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Don’t Let Your Email Be Blocked: Understanding the New Requirements

email authentication

Email remains a crucial tool for communication, but as technology evolves, so do the standards surrounding it. In February 2024, two major email providers, Google (including Gmail) and Yahoo, implemented new requirements for bulk senders—entities sending a high volume of emails daily. With these changes, companies aim to improve email security and user experience, plus reduce spam. They will ultimately impact both senders and recipients.

Who Is Affected?

email authenticationThe new requirements primarily target bulk senders—defined by Google as those sending more than 5,000 emails a day to Gmail addresses. This includes businesses and organizations sending newsletters, marketing materials, transactional emails, and other forms of mass communication. Individual users sending a small number of emails daily are not directly impacted.

This affects all mail senders, regardless of origin or destination. Although these requirements are being publicized by Yahoo and Google, an increasing number of ISPs and mail filters are also starting to impose stronger authentication requirements on inbound mail. Although they are not publicly advertising it, Hotmail/Outlook.com and Office365 domains scan inbound mail for authentication compliance as well. Many other enterprise filters do too.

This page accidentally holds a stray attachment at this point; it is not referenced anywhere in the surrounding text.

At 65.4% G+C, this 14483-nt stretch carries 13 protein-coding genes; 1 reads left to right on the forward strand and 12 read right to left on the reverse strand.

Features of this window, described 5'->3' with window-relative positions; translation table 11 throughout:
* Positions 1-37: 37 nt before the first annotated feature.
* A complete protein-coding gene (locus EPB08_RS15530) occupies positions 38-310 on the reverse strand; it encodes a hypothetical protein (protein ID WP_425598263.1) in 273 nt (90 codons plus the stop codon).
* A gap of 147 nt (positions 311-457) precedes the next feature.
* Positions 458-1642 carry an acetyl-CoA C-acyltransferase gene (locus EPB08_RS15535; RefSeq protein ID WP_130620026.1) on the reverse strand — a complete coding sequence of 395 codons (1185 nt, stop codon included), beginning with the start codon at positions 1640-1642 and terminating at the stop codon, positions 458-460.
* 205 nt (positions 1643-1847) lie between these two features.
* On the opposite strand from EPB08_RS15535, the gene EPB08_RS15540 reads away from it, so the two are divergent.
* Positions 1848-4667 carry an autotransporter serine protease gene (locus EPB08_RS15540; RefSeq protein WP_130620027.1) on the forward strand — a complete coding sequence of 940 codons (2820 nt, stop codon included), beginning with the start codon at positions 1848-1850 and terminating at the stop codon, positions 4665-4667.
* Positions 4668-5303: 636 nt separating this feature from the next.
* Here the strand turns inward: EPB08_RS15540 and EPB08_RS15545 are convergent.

Why Are these Changes Happening?

These new requirements address several challenges in the email landscape:

  • Increased email fraud: Phishing scams and email spoofing are common tactics employed by cybercriminals. Enhanced authentication helps combat these attempts by verifying email legitimacy and protecting user identities. Authentication techniques and protocols are used to verify the legitimacy of an email message and ensure that it hasn’t been forged or altered. This is important for preventing spam, phishing, and other malicious activities.
    Google says, “Many bulk senders don’t appropriately secure and configure their systems, allowing attackers to easily hide in their midst. To help fix that, we’ve focused on a crucial aspect of email security: the validation that a sender is who they claim to be.”
  • Rising spam rates: Unsolicited and unwanted emails (spam) contribute to cluttered inboxes and a negative user experience. Lowering spam rates improves the overall email environment for users and reduces the abuse of email channels for marketing purposes.
    Google notes that authentication is already showing results. “Last year we started requiring that emails sent to a Gmail address must have some form of authentication. And we’ve seen the number of unauthenticated messages Gmail users receive plummet by 75%, which has helped declutter inboxes while blocking billions of malicious messages with higher precision.”
  • Improved user control: Simplifying the unsubscribe process empowers users to manage their email subscriptions effectively and avoid unwanted communication.

What Are the New Requirements?

The new guidelines focus on three key areas: